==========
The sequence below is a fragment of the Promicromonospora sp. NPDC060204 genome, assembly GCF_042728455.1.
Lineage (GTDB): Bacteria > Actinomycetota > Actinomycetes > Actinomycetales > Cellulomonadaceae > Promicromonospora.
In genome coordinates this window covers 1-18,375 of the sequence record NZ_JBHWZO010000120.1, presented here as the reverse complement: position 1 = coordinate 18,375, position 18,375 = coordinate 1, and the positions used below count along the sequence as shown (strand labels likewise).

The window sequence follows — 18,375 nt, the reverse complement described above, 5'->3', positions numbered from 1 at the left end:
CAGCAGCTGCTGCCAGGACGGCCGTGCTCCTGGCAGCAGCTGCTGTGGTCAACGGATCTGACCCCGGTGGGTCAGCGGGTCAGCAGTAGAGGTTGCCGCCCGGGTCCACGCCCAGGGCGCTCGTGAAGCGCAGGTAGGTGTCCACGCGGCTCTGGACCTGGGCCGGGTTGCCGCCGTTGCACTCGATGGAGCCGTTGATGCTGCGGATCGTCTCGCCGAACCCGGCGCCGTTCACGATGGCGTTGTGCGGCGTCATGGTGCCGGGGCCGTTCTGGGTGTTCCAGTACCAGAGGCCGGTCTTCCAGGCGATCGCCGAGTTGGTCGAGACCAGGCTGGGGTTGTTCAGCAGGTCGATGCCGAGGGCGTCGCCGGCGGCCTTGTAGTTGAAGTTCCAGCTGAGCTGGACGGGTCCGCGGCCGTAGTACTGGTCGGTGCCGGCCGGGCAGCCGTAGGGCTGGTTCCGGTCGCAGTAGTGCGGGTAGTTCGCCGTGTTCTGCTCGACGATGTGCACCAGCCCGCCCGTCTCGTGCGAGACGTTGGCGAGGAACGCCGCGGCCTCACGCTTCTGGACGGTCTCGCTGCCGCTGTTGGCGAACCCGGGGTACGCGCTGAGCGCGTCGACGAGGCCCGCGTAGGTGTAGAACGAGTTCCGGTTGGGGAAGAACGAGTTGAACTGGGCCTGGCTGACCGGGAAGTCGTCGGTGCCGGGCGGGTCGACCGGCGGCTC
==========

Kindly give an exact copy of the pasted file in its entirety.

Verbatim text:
The sequence below is a fragment of the Promicromonospora sp. NPDC060204 genome, assembly GCF_042728455.1.
Lineage (GTDB): Bacteria > Actinomycetota > Actinomycetes > Actinomycetales > Cellulomonadaceae > Promicromonospora.
In genome coordinates this window covers 1-18,375 of the sequence record NZ_JBHWZO010000120.1, presented here as the reverse complement: position 1 = coordinate 18,375, position 18,375 = coordinate 1, and the positions used below count along the sequence as shown (strand labels likewise).

The window sequence follows — 18,375 nt, the reverse complement described above, 5'->3', positions numbered from 1 at the left end:
CAGCAGCTGCTGCCAGGACGGCCGTGCTCCTGGCAGCAGCTGCTGTGGTCAACGGATCTGACCCCGGTGGGTCAGCGGGTCAGCAGTAGAGGTTGCCGCCCGGGTCCACGCCCAGGGCGCTCGTGAAGCGCAGGTAGGTGTCCACGCGGCTCTGGACCTGGGCCGGGTTGCCGCCGTTGCACTCGATGGAGCCGTTGATGCTGCGGATCGTCTCGCCGAACCCGGCGCCGTTCACGATGGCGTTGTGCGGCGTCATGGTGCCGGGGCCGTTCTGGGTGTTCCAGTACCAGAGGCCGGTCTTCCAGGCGATCGCCGAGTTGGTCGAGACCAGGCTGGGGTTGTTCAGCAGGTCGATGCCGAGGGCGTCGCCGGCGGCCTTGTAGTTGAAGTTCCAGCTGAGCTGGACGGGTCCGCGGCCGTAGTACTGGTCGGTGCCGGCCGGGCAGCCGTAGGGCTGGTTCCGGTCGCAGTAGTGCGGGTAGTTCGCCGTGTTCTGCTCGACGATGTGCACCAGCCCGCCCGTCTCGTGCGAGACGTTGGCGAGGAACGCCGCGGCCTCACGCTTCTGGACGGTCTCGCTGCCGCTGTTGGCGAACCCGGGGTACGCGCTGAGCGCGTCGACGAGGCCCGCGTAGGTGTAGAACGAGTTCCGGTTGGGGAAGAACGAGTTGAACTGGGCCTGGCTGACCGGGAAGTCGTCGGTGCCGGGCGGGTCGACCGGCGGCTC